“They may have had one or two symptoms but when you go to the GP they feel you have a better conversation, you have an examination and one thing can lead to another and then the person is referred.
“A&E and Out of Hours are picking up the slack. A lot of people are not phoning the GP because they are saying there is no point in even trying.”
Independent Paul Gallagher called the phone system ‘not fit for purpose’ adding: “There are people who are on the phone first thing in the morning for long periods and by the time they get through appointments are gone. People feel they have to justify what they are phoning up about in order to get to see a GP.
“On the other hand if you’ve got money, you will see and hear advertised access to GP services for £70 in Ballykelly and you will be seen when you want.
“Some patients that have gone that road and are in a waiting room waiting to see a GP and it was the same GP that they couldn’t get access to in their own local practice so there’s an element creeping into this saying if you can pay you can get access to GP services.”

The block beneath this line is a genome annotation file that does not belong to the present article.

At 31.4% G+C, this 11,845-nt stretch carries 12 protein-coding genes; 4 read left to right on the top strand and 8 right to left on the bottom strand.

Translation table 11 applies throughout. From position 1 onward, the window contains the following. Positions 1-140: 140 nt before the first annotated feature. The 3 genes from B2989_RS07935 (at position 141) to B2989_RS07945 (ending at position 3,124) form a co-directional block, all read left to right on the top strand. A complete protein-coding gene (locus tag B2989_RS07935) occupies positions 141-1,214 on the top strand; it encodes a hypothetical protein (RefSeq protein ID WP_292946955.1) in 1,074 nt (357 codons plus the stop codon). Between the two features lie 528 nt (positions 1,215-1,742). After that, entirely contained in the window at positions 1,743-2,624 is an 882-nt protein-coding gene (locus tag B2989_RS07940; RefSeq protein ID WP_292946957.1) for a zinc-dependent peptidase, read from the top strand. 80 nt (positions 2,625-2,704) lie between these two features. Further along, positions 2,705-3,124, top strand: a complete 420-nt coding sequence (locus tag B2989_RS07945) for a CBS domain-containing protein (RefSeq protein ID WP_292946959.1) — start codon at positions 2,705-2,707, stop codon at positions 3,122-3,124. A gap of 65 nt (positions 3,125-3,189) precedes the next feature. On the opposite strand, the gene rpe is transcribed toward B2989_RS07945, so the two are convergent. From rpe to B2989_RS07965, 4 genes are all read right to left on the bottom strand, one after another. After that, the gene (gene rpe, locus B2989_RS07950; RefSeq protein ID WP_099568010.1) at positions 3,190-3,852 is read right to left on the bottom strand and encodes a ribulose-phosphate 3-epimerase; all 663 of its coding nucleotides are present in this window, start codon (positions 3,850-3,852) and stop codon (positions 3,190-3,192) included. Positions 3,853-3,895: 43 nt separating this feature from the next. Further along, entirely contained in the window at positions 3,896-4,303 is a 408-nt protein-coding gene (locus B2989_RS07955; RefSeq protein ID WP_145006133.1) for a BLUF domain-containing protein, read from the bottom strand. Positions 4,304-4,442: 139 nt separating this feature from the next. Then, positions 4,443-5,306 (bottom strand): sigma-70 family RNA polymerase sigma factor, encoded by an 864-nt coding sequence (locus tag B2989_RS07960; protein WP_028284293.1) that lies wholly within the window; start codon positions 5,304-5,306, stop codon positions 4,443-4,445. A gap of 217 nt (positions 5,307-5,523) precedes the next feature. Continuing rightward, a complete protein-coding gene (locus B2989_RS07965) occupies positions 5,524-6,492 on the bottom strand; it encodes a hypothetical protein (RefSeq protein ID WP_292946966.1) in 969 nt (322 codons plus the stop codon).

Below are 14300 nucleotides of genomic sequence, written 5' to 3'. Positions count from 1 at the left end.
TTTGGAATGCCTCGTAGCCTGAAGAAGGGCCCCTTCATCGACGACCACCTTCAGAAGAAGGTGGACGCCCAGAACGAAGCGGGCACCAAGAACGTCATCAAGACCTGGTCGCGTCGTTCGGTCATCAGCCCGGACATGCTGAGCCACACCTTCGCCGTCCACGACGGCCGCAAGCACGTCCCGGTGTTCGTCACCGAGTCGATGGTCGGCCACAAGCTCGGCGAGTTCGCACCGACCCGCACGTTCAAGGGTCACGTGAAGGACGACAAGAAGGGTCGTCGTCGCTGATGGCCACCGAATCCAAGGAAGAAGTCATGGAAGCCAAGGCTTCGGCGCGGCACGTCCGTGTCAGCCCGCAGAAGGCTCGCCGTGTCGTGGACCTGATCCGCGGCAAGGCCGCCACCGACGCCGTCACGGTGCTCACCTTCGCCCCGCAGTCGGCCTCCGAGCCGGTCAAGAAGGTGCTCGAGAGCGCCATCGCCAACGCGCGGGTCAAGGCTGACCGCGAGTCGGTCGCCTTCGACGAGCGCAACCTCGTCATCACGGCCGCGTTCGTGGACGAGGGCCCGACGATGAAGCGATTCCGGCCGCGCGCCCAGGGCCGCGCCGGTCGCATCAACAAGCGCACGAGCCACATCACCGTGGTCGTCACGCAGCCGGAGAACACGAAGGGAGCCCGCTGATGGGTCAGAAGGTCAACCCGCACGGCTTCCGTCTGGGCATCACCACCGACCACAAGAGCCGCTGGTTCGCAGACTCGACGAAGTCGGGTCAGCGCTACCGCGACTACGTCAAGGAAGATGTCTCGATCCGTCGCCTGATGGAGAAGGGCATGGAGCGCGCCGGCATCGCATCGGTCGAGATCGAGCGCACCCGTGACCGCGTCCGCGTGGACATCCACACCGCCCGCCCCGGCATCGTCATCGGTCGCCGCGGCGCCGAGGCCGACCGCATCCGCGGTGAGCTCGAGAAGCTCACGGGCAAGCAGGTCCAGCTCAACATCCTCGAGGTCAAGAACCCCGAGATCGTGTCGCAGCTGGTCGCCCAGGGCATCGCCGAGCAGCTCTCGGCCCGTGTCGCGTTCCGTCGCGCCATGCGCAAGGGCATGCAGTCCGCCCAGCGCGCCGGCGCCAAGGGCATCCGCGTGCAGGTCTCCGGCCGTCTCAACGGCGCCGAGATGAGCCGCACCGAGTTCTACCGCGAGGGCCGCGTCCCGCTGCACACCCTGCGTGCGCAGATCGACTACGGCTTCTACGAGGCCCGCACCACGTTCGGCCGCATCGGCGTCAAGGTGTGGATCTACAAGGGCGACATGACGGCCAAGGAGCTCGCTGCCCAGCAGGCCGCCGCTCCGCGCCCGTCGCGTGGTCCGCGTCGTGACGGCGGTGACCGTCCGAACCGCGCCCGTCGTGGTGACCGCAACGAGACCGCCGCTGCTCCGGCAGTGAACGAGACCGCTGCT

Responding, Dr. Molloy commented: “With regards to private appointments I am totally and absolutely opposed to private NHS treatment and care. I don’t think people should have to do it.
“The last six months of last year whenever someone was with me and I referred them to the hospital for treatment I didn’t mention it but now you have to mention it because the waiting lists are so long.
“If someone comes to me and I’m worried they may have cancer of the bowel and I’m referring them for red flag treatment that’s supposed to be two weeks but it could be into months at the minute. For me I have to mention that to the person that there’s an ability to go private.”
All councillors had a similar story of patients making numerous calls in an attempt to get a GP appointment.
Aontú councillor Emmet Doyle spoke of the disparity between practices.
“One practice you can call up and get your appointment and then another practice I’m getting sent screenshots where people have made up to 150 calls trying to get through for an appointment,” he said. “The disparity between practices concerns me."
Appreciating the difficulties with the system, Dr. Laurence Dorman commented: “Our experience is that once they get through 80% of patients were happy with the service they received.”